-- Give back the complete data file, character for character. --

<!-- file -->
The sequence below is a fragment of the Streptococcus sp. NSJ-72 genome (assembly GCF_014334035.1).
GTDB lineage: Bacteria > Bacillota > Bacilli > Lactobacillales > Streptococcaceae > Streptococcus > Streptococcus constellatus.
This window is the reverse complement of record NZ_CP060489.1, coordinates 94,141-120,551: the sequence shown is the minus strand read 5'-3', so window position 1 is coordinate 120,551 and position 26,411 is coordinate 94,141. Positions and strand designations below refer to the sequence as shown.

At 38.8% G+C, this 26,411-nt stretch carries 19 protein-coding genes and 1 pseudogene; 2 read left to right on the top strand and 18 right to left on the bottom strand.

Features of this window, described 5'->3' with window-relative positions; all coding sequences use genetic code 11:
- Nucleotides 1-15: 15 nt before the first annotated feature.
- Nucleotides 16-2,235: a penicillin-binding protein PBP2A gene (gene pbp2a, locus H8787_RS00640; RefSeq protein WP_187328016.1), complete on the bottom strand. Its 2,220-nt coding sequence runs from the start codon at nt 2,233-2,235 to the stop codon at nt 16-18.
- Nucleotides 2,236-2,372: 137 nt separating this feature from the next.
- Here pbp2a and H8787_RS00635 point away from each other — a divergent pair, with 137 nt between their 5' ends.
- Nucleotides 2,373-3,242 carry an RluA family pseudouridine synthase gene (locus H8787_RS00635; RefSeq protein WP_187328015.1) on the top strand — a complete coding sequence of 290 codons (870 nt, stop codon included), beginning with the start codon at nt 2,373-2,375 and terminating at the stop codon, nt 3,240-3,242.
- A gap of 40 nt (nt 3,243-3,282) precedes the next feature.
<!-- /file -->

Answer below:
The sequence below is a fragment of the Streptococcus sp. NSJ-72 genome (assembly GCF_014334035.1).
GTDB lineage: Bacteria > Bacillota > Bacilli > Lactobacillales > Streptococcaceae > Streptococcus > Streptococcus constellatus.
This window is the reverse complement of record NZ_CP060489.1, coordinates 94,141-120,551: the sequence shown is the minus strand read 5'-3', so window position 1 is coordinate 120,551 and position 26,411 is coordinate 94,141. Positions and strand designations below refer to the sequence as shown.

At 38.8% G+C, this 26,411-nt stretch carries 19 protein-coding genes and 1 pseudogene; 2 read left to right on the top strand and 18 right to left on the bottom strand.

Features of this window, described 5'->3' with window-relative positions; all coding sequences use genetic code 11:
- Nucleotides 1-15: 15 nt before the first annotated feature.
- Nucleotides 16-2,235: a penicillin-binding protein PBP2A gene (gene pbp2a, locus H8787_RS00640; RefSeq protein WP_187328016.1), complete on the bottom strand. Its 2,220-nt coding sequence runs from the start codon at nt 2,233-2,235 to the stop codon at nt 16-18.
- Nucleotides 2,236-2,372: 137 nt separating this feature from the next.
- Here pbp2a and H8787_RS00635 point away from each other — a divergent pair, with 137 nt between their 5' ends.
- Nucleotides 2,373-3,242 carry an RluA family pseudouridine synthase gene (locus H8787_RS00635; RefSeq protein WP_187328015.1) on the top strand — a complete coding sequence of 290 codons (870 nt, stop codon included), beginning with the start codon at nt 2,373-2,375 and terminating at the stop codon, nt 3,240-3,242.
- A gap of 40 nt (nt 3,243-3,282) precedes the next feature.